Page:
Comments Off on Black Sabbath: A guest review by Paul Counelis
Paul Counelis writes the “Monster Kid Corner” column for Rue Morgue, is the editor of Halloween Machine magazine, sings for the scary band Lords of October and is a member of the Flint Horror Collective, bringing events to sunny Flint, Michigan for years. FACEBOOK and LIKE all that stuff, willya? In his free time
he writes incredible books about scary stuff, does a bi-weekly podcast with his pals (Ghoul Cast), raises 9 kids with his gorgeous (and patient) wife Crystal, and runs a home haunt called Scarriage Town with family and friends (and daughter’s consistent imaginary(?) friend Hallie).
Toward the end of his amazing career, the legend Boris Karloff was so intent on working well into his late seventies that he often accepted roles in films that…well, to put it nicely, just weren’t worthy of his presence. He finished his remarkable career with a few real duds; therefore most Karloff fans just pretend that his last film was 1968’s excellent and challenging Targets, a movie that contrasted the horrors of the great Universal Monsters era with the modern horror of the real world.
But a few years before that, betwixt career reviving turns with Vincent Price in The Raven and The Comedy of Terrors, our buddy Uncle Uncanny found himself in maybe the most unique role he had ever played; a vampire in The Wurdulak segment of the Mario Bava anthology Black Sabbath.
Karloff’s segment (aside from his strange “hosting” turn, complete with Italian overdubs) is really atmospheric, unusual and worth watching all on its own, and the same can be said for another spooky portion of the film, The Telephone, about a…ahem…call girl who receives disturbing, Scream-like, rape-y phone messages from a client of hers who just happens to be imprisoned. I won’t give away the twist… yeah, very Scream indeed.
But it’s the segment titled The Drop of Water that most people who’ve seen this film tend to remember the most…because it’s really freaking creepy.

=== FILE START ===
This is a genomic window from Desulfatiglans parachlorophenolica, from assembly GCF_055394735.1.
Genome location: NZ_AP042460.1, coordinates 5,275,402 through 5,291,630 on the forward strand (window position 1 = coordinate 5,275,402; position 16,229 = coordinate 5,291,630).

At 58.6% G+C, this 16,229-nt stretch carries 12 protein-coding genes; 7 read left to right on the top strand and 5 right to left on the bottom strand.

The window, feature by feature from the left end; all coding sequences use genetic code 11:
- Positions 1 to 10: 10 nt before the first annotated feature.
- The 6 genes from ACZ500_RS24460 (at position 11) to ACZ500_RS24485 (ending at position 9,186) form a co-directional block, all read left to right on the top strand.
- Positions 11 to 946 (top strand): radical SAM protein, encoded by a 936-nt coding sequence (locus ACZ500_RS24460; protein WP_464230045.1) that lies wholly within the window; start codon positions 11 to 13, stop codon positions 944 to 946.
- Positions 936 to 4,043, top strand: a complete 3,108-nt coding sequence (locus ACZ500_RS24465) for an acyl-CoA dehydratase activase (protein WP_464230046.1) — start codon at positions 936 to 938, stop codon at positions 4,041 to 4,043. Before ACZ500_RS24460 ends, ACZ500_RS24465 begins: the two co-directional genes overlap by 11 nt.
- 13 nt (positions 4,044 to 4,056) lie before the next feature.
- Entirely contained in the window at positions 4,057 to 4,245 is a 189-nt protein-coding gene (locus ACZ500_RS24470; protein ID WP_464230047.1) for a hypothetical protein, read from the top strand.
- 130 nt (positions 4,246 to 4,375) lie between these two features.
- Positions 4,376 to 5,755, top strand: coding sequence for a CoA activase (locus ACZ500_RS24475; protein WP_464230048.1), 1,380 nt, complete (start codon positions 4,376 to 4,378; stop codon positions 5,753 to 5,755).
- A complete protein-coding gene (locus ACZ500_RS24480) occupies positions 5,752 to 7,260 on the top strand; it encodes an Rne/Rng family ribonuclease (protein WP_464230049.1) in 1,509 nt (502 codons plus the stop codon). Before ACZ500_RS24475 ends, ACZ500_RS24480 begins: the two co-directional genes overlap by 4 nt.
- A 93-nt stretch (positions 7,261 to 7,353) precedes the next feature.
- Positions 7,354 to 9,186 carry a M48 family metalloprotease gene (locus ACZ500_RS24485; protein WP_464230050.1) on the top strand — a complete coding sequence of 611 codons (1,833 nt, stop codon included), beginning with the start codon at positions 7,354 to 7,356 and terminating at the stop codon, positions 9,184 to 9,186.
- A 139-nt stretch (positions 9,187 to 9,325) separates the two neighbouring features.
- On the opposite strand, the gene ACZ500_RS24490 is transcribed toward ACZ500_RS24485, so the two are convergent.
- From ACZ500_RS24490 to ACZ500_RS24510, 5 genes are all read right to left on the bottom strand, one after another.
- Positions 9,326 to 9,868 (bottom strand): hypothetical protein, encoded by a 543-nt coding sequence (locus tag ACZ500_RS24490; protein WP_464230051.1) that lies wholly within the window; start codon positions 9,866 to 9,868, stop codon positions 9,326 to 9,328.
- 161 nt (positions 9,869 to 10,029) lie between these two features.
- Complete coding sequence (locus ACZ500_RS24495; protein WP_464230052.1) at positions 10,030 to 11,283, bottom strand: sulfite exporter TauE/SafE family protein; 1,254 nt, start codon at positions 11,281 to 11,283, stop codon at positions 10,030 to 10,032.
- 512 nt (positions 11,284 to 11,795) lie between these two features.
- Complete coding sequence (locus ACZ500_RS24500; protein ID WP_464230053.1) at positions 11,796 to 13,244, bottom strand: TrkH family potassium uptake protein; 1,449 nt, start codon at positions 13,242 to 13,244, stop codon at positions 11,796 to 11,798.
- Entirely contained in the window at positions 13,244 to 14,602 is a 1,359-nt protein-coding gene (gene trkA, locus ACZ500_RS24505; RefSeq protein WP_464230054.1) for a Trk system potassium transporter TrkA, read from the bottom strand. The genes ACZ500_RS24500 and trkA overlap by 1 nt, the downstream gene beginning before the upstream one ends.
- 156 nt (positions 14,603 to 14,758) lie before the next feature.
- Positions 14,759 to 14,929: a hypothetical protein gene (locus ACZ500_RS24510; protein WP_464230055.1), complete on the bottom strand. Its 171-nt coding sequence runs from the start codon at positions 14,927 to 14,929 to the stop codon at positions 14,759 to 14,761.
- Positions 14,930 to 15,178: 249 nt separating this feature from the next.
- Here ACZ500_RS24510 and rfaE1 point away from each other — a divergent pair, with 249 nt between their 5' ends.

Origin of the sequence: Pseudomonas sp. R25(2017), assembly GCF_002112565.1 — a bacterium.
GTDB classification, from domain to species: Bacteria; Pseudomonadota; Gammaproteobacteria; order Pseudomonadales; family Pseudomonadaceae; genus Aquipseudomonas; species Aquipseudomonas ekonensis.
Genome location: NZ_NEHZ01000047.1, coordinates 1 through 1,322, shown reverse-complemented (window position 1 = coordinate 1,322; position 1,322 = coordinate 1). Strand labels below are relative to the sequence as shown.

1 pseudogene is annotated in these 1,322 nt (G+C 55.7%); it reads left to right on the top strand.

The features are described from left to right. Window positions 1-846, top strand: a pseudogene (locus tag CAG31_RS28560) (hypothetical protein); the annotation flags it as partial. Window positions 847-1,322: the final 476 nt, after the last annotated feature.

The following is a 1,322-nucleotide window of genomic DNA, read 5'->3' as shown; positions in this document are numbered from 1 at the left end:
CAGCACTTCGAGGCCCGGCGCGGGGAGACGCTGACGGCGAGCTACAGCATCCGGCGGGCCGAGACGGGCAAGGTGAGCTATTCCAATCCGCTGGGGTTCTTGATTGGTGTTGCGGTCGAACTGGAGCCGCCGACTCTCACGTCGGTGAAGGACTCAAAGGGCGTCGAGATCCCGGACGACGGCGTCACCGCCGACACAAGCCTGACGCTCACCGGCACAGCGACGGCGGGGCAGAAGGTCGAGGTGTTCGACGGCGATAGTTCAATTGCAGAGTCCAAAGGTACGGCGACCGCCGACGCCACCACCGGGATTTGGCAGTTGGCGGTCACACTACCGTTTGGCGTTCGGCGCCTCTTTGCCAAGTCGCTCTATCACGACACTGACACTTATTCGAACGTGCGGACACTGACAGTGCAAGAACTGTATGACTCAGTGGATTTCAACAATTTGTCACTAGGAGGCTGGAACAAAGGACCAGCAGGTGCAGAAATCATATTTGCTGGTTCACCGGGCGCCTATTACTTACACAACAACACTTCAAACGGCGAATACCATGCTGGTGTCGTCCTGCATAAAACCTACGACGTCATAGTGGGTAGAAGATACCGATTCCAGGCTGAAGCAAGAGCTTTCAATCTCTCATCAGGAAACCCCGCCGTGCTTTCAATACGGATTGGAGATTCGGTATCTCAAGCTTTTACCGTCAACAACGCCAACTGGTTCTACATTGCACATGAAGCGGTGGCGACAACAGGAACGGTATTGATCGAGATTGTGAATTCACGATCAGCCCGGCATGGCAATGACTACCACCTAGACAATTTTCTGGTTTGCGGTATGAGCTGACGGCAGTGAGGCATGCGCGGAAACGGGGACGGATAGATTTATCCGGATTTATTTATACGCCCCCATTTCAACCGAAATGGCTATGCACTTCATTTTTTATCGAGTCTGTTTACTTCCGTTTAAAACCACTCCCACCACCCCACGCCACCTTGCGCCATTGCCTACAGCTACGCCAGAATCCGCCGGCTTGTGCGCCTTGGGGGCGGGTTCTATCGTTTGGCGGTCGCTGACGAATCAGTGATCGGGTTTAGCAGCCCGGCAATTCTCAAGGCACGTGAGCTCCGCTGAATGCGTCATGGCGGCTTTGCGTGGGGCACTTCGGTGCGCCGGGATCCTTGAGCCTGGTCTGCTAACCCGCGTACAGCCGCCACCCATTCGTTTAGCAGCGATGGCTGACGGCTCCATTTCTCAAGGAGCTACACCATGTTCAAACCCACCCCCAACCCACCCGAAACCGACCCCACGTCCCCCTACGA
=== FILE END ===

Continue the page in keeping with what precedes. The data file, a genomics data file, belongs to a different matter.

I watched the film for the first time one night by myself, not really expecting much other than the charms of the era and the pleasure of watching Uncle Boris do his thing. However, The Drop of Water honestly and truly gave me something that I hadn’t gotten from a horror movie in quite a few years: a nightmare.
I felt giddy as I watched the tale unfold, about a nurse who makes the rather unwise decision of stealing the ring from the corpse of a medium (who passed away during a séance) while preparing the body. Why someone would do such a thing, after all the years of hearing the multiple campfire stories that revolve around that particular set of circumstances (“Bloody bones, bloody bones…”) is anyone’s guess. BUT, she did it anyway.
And in the moment when the countess rises from the bed and floats toward her, hovering a couple feet from the ground while she stares deep into her soul from unmoving, sunken eyes…I’m sure the nurse had a quick series of regrets.
I realized that I was laughing giddily during that scene; the kind of laughter that would be referred to as “nervous”. This is something that doesn’t happen to a hardened, desensitized horror fan very often. In fact, the most recent time it happened to me before watching Black Sabbath was during an ill-advised late night screening of The Exorcist III, another film that I wrongly anticipated watching easily by myself. Most people who have seen Exorcist III can probably guess at the scene in which I nearly fell off of the couch. But anyway…
Black Sabbath is one of those kinda sorta “under the radar” type classics, full of Bava’s best directorial tricks and plenty of mood and atmosphere. It’s also home to one REALLY freaky lookin’ living dead girl, and remains one of the top movies in the latter stage of the outstanding film career of our dear, old Uncle Karloff.
Check out the trailer for “Black Sabbath”